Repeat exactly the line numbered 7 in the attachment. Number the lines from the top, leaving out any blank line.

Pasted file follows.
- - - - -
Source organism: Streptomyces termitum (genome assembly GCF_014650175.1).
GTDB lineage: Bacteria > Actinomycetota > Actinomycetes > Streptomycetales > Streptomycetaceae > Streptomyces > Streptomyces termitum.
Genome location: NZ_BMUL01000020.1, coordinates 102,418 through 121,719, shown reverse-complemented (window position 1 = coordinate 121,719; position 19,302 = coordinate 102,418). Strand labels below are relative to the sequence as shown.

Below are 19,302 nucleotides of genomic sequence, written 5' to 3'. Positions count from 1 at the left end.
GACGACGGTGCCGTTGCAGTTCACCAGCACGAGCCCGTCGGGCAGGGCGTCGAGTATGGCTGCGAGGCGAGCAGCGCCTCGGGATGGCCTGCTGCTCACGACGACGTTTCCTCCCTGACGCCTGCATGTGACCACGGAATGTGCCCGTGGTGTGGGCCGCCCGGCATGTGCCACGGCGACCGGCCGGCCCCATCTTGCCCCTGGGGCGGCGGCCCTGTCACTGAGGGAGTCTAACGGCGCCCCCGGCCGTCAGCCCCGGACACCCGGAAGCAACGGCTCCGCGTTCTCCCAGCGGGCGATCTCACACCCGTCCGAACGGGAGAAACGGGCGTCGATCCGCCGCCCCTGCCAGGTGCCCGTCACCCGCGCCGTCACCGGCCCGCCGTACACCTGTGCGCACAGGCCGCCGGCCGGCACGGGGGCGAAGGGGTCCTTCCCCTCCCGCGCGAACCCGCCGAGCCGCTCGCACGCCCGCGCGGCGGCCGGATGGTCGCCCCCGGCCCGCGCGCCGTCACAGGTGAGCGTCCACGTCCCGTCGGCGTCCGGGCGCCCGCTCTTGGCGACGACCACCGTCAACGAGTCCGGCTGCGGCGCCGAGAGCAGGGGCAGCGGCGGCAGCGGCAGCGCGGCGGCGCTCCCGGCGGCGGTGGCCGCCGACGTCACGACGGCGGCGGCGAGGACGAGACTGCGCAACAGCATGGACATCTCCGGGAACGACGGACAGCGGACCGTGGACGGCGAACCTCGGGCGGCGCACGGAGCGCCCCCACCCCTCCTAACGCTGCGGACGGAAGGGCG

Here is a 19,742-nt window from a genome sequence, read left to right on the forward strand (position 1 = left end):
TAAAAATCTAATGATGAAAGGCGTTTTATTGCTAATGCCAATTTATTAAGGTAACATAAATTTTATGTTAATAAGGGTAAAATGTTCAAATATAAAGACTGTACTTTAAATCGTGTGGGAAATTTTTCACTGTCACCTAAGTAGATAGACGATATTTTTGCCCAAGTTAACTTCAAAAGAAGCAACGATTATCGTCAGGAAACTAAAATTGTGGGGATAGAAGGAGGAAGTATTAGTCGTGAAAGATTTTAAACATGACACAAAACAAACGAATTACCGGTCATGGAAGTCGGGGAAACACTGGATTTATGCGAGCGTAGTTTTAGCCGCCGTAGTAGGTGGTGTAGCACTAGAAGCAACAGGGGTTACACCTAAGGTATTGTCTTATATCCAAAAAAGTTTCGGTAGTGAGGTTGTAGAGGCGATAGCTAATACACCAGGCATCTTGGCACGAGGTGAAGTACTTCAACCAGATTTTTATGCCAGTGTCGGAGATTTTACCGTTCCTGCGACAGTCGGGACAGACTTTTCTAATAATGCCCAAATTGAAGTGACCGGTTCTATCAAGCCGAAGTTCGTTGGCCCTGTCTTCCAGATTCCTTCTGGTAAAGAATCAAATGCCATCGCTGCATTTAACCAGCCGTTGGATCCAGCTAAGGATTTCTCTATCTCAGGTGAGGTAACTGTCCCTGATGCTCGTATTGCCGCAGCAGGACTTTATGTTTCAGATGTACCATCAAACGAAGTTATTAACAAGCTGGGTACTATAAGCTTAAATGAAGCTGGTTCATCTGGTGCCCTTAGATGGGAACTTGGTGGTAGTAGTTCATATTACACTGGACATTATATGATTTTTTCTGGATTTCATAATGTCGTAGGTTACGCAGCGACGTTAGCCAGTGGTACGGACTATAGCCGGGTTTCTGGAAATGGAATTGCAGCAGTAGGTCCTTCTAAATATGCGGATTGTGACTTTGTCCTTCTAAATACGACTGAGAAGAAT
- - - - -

TAAAAATCTAATGATGAAAGGCGTTTTATTGCTAATGCCAATTTATTAAGGTAACATAAATTTTATGTTAATAAGGGTAAAATGTTCAAATATAAAGACTGTACTTTAAATCGTGTGGGAAATTTTTCACTGTCACCTAAGTAGATAGACGATATTTTTGCCCAAGTTAACTTCAAAAGAAGCAACGATTATCGTCAGGAAACTAAAATTGTGGGGATAGAAGGAGGAAGTATTAGTCGTGAAAGATTTTAAACATGACACAAAACAAACGAATTACCGGTCATGGAAGTCGGGGAAACACTGGATTTATGCGAGCGTAGTTTTAGCCGCCGTAGTAGGTGGTGTAGCACTAGAAGCAACAGGGGTTACACCTAAGGTATTGTCTTATATCCAAAAAAGTTTCGGTAGTGAGGTTGTAGAGGCGATAGCTAATACACCAGGCATCTTGGCACGAGGTGAAGTACTTCAACCAGATTTTTATGCCAGTGTCGGAGATTTTACCGTTCCTGCGACAGTCGGGACAGACTTTTCTAATAATGCCCAAATTGAAGTGACCGGTTCTATCAAGCCGAAGTTCGTTGGCCCTGTCTTCCAGATTCCTTCTGGTAAAGAATCAAATGCCATCGCTGCATTTAACCAGCCGTTGGATCCAGCTAAGGATTTCTCTATCTCAGGTGAGGTAACTGTCCCTGATGCTCGTATTGCCGCAGCAGGACTTTATGTTTCAGATGTACCATCAAACGAAGTTATTAACAAGCTGGGTACTATAAGCTTAAATGAAGCTGGTTCATCTGGTGCCCTTAGATGGGAACTTGGTGGTAGTAGTTCATATTACACTGGACATTATATGATTTTTTCTGGATTTCATAATGTCGTAGGTTACGCAGCGACGTTAGCCAGTGGTACGGACTATAGCCGGGTTTCTGGAAATGGAATTGCAGCAGTAGGTCCTTCTAAATATGCGGATTGTGACTTTGTCCTTCTAAATACGACTGAGAAGAAT